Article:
Tuesday, June 07, 2005

My Experiences with Urdu

Urdu language may never die but Urdu script is definitely facing a threat in India. People have already been writing Urdu in Hindi script and now among the English-knowing Urdu-speaking population, there's this new trend of writing Urdu in Roman script. Ironically enough, i am a part of such group, myself.

It isn't that i don't love or like writing in Urdu script but the fact is i don't have that skill of writing in it faster than i write in Hindi or English. The reason was the insignificant need of Urdu in our daily lives. Hindi became the National language and English - the professionally official language. In light of these facts, Urdu script lost to other languages despite the love I have for the language I call my mother tongue. Well, the only advantage that Urdu got in my life is that i used to write letters to my mother in Urdu when i was studying at Aligarh. They were short but sweet. I used to get my mother's reply with all the corrections. This is how i learned to write whatever Urdu I can. Once we got telephones and mobile phones, the practice of letter writing was also taken away from me.

But I haven't lost on it yet. I am still trying to read every bit of Urdu text that catches my eye and attention. I try to visualize writing words, phrases, song lyrics and shers in Urdu. This is what takes me closer to writing Urdu. And I have this small but beautiful dream that one day I will blog in Urdu and bring it back in my life.

In India, I get to read Urdu on the Railway stations of the states which have Urdu as one of their official languages. I get to read it on signboards, notice boards of Masjids, Madrasas, Hospitals backed by Muslim institutions and on posters of seminars and conferences conducted by institutions like SIO, IRF etc. Another example of Urdu reading material is promotional pamphlets of new establishments and shops in the city, distributed outside Masjids after Friday prayers.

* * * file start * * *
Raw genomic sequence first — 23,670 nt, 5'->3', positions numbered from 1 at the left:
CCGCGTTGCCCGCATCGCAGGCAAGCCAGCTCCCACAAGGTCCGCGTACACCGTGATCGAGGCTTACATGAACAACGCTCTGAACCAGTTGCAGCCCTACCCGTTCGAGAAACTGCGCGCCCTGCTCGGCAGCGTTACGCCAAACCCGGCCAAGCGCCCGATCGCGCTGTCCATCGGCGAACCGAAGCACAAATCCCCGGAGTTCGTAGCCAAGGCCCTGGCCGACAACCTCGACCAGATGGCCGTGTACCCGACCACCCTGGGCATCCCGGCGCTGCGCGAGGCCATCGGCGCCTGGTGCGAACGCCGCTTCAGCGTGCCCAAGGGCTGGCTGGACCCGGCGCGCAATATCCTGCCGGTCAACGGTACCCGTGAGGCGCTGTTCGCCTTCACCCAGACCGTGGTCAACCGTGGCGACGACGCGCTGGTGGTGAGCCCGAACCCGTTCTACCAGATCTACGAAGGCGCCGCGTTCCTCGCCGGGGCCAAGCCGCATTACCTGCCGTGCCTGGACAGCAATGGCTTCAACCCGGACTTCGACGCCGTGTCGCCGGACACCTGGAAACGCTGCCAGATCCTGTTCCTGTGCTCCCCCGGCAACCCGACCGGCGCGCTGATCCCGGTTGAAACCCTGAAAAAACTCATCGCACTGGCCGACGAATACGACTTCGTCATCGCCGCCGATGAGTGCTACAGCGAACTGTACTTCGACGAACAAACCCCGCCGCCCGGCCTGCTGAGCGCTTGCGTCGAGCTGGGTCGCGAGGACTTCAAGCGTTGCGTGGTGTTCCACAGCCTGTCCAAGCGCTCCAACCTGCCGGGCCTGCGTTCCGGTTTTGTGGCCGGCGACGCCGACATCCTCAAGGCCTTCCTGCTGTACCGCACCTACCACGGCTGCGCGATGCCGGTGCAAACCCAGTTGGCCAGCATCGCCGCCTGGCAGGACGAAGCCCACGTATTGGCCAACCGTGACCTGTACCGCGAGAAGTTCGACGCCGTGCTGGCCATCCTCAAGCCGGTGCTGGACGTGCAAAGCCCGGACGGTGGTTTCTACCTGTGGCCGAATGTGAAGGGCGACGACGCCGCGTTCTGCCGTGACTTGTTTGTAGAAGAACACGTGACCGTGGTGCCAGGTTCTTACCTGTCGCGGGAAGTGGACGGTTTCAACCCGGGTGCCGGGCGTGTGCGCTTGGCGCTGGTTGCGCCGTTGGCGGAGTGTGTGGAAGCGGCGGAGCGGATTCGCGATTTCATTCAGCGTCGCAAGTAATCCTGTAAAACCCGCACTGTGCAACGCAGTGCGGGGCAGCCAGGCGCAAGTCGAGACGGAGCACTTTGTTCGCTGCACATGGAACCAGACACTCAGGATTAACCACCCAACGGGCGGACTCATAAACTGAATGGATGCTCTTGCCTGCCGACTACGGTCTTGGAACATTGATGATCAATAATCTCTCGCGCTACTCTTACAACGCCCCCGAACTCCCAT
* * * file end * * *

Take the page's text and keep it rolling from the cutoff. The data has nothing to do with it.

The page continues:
I also remember my mother trying to get us to read a children's Urdu publication called "Khilona" which we didn't like much because of its poor printing quality and unattractive graphics.

I think, this is most of what i could recall from my personal experience with Urdu.

~ Qais


افتخار اجمل بھوپال said...

Firstly, It is Urdu which was known as Hindi before 1947. Hindi otherwise is no language. Script of Hindi was the same as Farsi. The way you say Hindi is being written is actually a copy of Sanskrit. Bangla and Gurmukhi were also written in a similar fashion. I don't know what is going on now in India.

Qais said...

Well, i am not that well-informed as you might be but i do know that Hindi is written in devnagri script which is much older than Urdu. One basic difference between these two languages is Urdu is dominated by Arabic and Persian Influence while Hindi has a Sanskrit influence.

I don't want to adopt a Jingoistic approach by claiming Hindi to be a by-product of Urdu or vice-versa.

To me, what matters more is that these languages (Urdu and Hindi) brought two different civilizations together and I have greater love for one which has arabic and persian influence, and happens to be my mother tongue.

Unknown said...

The best description I have seen of this situation is that Urdu and Hindi, (together with the various dialects in North India and Pakistan) form a "diasystem". See:



urdudaaN said...

Yours is a great blog.
As you don't want to go any deeper to know what Urdu actually is and how it shaped (even though it will be once in a lifetime exercise) it will surely disappear.
The greatest damage to Urdu has been caused by Urdu-speaking people, much the same way the earth has been vandalised by its own children, i.e. us.

urdudaaN said...

And the 'sher' praising Urdu, written at the top of this blog, only makes me think that Urdu has already disappeared.

editor said...

The situation has worsened so much that even on the epitaphs of graveyards Urdu is disappearing even in North India. But still the language will survive. Inshallah!